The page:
Another Review at MyShelf.Com

Portrait of a Woodland

By Charlotte de la Bedoyere

   This is the story of a wood, and a celebration of biodiversity. At this critical time in Earth’s history when wild space is at a premium, and we are more used to parks than real nature, this lavishly illustrated and lovely book will show you what a woodland ought to look like. The author has turned the forty acres of ancient woodland she owns into a conservation area, and over twenty-five years shows how it has evolved from a neglected and “invaded” place into a somewhere that native species flourish. It is also a place where the evils of chemical pesticides and other scourges have been eliminated, and more nature-friendly alternatives used instead.

     The woodland is divided up into eleven separate woods, each different and each self-supporting. After a brief history of the area (which turned up some surprises) each wood is described briefly, together with some information about what had to be removed. These include rhododendrons, various conifers, and other non-native species we are too used to thinking belong in a woodland in England, along with battles against smaller pests. It is a heartening tale, showing how one person can put right many years of cumulative wrongs and create a piece of real wild nature that encourages native species and does the environment good instead of harm. The bulk of the book is taken up with a chapter about the diversity, and lists of mammals, birds, insects, trees, plants etc. These lists are profusely illustrated, and tell the reader whether a species is native or not (mostly the former), what wood it is found in and in what abundance. Too many are species that I have never seen, and only know from pictures in books.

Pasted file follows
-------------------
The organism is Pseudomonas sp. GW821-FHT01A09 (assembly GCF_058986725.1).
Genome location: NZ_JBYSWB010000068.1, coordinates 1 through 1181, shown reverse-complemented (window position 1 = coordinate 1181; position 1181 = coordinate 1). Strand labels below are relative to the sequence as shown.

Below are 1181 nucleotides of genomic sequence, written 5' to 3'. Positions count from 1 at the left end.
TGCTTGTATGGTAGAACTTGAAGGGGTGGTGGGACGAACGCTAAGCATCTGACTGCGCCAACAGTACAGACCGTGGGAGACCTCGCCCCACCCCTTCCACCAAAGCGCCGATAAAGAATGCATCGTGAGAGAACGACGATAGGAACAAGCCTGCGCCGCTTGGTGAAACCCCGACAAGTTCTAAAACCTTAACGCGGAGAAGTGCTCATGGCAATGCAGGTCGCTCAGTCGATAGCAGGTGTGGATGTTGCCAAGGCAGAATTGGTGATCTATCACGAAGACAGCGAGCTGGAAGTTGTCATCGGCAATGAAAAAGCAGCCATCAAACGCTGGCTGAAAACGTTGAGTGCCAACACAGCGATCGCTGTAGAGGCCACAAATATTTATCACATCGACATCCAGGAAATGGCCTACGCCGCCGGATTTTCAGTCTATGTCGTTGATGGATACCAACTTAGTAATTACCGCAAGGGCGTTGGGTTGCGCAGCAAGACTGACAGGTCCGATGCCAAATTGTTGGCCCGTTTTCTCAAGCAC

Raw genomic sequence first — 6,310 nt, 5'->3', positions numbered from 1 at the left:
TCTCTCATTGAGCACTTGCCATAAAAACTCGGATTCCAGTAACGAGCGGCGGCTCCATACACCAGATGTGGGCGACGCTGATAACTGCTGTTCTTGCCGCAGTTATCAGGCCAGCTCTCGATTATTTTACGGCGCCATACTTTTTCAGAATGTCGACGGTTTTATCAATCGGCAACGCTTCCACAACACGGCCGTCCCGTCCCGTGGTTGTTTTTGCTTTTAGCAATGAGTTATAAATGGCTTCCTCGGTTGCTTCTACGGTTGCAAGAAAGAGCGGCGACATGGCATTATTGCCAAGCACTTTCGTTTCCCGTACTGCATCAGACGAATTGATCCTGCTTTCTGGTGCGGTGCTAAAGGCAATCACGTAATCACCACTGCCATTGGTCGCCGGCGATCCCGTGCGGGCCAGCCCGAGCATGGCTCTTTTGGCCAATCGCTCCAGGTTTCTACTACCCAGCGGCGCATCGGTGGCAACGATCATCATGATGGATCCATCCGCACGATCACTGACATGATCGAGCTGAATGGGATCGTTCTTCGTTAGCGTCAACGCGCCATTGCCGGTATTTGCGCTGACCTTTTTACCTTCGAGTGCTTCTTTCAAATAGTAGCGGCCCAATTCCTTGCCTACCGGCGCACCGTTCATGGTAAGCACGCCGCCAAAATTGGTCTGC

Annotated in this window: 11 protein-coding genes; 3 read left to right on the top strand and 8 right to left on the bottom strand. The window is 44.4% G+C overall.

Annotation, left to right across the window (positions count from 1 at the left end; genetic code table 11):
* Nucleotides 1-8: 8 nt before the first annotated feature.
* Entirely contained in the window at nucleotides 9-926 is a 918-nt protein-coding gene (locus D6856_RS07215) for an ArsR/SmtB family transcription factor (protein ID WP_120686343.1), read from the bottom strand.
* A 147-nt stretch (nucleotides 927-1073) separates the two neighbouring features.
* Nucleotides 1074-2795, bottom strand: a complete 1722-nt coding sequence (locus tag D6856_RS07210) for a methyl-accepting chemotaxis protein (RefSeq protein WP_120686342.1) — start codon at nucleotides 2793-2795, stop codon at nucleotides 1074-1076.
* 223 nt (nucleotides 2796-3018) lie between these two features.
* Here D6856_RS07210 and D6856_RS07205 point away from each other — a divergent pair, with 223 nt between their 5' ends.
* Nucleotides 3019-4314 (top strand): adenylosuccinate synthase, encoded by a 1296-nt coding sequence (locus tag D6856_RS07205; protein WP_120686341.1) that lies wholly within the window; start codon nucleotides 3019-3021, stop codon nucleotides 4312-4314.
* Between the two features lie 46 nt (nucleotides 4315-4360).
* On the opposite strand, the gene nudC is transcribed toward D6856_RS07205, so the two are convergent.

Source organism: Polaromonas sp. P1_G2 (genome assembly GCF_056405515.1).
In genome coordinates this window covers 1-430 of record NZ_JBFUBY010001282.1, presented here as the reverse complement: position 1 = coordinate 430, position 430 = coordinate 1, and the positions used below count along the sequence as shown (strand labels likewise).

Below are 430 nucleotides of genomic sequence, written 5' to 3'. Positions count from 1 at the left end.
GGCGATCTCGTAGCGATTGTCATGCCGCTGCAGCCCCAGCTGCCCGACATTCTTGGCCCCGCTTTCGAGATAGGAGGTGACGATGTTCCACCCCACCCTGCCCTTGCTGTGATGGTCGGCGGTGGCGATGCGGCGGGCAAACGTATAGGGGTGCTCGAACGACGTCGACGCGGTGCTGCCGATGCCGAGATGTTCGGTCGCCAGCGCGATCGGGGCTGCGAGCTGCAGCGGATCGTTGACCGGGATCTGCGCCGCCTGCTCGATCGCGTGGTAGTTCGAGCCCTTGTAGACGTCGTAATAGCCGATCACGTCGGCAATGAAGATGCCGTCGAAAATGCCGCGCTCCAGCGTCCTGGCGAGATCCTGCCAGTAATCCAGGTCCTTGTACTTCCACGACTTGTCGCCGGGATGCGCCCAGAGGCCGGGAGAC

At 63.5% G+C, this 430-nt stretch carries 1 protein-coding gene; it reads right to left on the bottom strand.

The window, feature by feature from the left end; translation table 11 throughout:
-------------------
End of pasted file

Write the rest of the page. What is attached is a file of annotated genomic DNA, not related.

The author says that she hopes the book’s lovely photographs will “entrap you into conserving our biodiversity” and this, together with the text make up into one very impressive book. At the end of reading it I felt that I would have liked it to have been longer—a rarity for this reviewer—and still had lots of questions left that photographs don’t answer. Surely this is all to the good though, and shows that the author has accomplished what she set out to do. At the back, other books by Ms de la Bedoyere are listed which will answer many queries. Inspiring, beautiful, and your coffee table looks nude without it—one to keep and treasure.

The Book

Search Press
November 2004
More at Amazon.UK 



The Reviewer

Rachel A Hyde
Reviewed 2005
© 2005